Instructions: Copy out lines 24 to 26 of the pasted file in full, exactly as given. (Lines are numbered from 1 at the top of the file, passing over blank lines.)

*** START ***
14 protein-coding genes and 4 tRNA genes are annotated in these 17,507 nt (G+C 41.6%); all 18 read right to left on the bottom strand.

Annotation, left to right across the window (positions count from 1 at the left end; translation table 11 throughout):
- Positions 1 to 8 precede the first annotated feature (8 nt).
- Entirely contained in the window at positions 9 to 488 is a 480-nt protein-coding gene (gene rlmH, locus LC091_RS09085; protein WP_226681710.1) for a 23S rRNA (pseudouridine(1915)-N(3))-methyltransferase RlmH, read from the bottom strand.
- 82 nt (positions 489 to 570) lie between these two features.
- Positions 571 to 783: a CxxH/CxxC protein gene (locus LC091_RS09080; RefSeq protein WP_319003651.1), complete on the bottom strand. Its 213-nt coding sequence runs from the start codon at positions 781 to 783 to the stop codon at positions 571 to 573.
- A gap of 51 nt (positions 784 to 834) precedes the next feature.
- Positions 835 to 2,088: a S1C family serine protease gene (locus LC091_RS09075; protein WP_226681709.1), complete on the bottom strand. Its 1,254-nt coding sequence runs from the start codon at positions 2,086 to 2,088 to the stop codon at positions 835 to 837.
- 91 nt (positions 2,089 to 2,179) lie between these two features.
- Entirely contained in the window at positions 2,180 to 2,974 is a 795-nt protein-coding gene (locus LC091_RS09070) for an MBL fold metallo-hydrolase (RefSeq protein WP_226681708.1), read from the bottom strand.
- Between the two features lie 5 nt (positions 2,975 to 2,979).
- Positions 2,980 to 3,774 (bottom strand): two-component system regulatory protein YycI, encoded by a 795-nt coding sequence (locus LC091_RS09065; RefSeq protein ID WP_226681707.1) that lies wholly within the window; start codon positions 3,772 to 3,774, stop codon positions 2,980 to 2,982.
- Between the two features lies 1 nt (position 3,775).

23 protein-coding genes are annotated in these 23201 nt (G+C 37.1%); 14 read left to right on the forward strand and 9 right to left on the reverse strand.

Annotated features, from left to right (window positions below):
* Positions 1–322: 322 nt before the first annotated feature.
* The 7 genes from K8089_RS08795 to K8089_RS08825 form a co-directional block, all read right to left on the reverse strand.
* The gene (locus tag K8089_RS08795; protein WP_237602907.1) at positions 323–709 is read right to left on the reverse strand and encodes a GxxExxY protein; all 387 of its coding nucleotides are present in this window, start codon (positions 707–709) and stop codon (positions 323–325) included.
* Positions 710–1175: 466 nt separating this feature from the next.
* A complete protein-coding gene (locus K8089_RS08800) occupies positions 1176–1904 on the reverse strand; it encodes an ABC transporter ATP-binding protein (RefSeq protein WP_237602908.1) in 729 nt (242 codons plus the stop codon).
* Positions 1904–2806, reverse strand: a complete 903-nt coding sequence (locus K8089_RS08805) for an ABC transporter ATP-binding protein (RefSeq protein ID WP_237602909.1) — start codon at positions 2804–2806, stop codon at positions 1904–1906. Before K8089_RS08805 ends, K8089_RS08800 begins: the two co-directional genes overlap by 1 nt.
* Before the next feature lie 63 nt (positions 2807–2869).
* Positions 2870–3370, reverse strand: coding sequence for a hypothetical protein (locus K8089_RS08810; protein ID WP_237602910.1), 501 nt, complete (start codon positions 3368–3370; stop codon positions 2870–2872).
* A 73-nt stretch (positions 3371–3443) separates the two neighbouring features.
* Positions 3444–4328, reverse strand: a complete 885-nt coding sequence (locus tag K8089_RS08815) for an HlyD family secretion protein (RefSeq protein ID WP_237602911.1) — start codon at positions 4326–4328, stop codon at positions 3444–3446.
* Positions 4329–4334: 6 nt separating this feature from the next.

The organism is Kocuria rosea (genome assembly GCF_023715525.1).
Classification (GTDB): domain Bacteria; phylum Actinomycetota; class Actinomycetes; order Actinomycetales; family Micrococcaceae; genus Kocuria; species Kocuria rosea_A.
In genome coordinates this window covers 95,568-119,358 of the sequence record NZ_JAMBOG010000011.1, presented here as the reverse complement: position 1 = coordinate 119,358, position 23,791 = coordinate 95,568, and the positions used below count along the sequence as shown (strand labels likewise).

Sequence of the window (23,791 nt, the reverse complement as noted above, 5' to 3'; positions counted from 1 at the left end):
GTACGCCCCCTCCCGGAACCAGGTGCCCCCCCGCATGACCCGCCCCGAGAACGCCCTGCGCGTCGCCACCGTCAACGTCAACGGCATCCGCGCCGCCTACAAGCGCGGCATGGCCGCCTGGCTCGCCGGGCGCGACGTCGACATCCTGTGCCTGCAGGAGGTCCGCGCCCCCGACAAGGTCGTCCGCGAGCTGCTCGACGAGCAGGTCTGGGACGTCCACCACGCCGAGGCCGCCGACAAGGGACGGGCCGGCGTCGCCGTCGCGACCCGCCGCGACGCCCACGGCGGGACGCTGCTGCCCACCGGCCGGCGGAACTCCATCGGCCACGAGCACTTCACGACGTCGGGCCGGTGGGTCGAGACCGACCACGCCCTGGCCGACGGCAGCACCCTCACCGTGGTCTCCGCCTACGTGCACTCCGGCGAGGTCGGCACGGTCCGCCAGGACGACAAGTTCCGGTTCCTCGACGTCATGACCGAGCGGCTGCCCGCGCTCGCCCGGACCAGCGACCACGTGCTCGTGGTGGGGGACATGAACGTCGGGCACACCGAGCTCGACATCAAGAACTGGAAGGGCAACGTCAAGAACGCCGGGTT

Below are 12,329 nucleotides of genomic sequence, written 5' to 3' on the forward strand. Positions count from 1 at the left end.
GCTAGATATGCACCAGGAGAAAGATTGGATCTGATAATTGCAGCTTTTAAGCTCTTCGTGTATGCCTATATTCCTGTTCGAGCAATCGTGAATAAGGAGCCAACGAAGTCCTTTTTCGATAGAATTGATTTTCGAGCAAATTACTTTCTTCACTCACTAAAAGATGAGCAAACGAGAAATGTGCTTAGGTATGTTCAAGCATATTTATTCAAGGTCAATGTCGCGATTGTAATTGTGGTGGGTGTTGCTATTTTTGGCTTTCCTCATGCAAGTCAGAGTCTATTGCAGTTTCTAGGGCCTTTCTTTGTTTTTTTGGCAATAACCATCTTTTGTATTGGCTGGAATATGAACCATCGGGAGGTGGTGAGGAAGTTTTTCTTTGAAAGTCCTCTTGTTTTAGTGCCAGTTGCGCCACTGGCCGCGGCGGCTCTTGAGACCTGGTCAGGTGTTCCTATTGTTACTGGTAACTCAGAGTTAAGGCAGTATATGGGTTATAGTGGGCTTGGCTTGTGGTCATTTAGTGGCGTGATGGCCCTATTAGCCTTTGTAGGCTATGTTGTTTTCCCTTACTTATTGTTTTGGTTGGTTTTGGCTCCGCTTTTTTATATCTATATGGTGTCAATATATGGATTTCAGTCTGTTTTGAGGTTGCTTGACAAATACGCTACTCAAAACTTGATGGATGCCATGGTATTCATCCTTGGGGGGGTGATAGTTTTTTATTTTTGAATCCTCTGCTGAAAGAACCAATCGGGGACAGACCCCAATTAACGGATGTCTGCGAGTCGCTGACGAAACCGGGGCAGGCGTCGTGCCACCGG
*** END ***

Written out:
* A 73-nt stretch (positions 3371–3443) separates the two neighbouring features.
* Positions 3444–4328, reverse strand: a complete 885-nt coding sequence (locus tag K8089_RS08815) for an HlyD family secretion protein (RefSeq protein ID WP_237602911.1) — start codon at positions 4326–4328, stop codon at positions 3444–3446.
* Positions 4329–4334: 6 nt separating this feature from the next.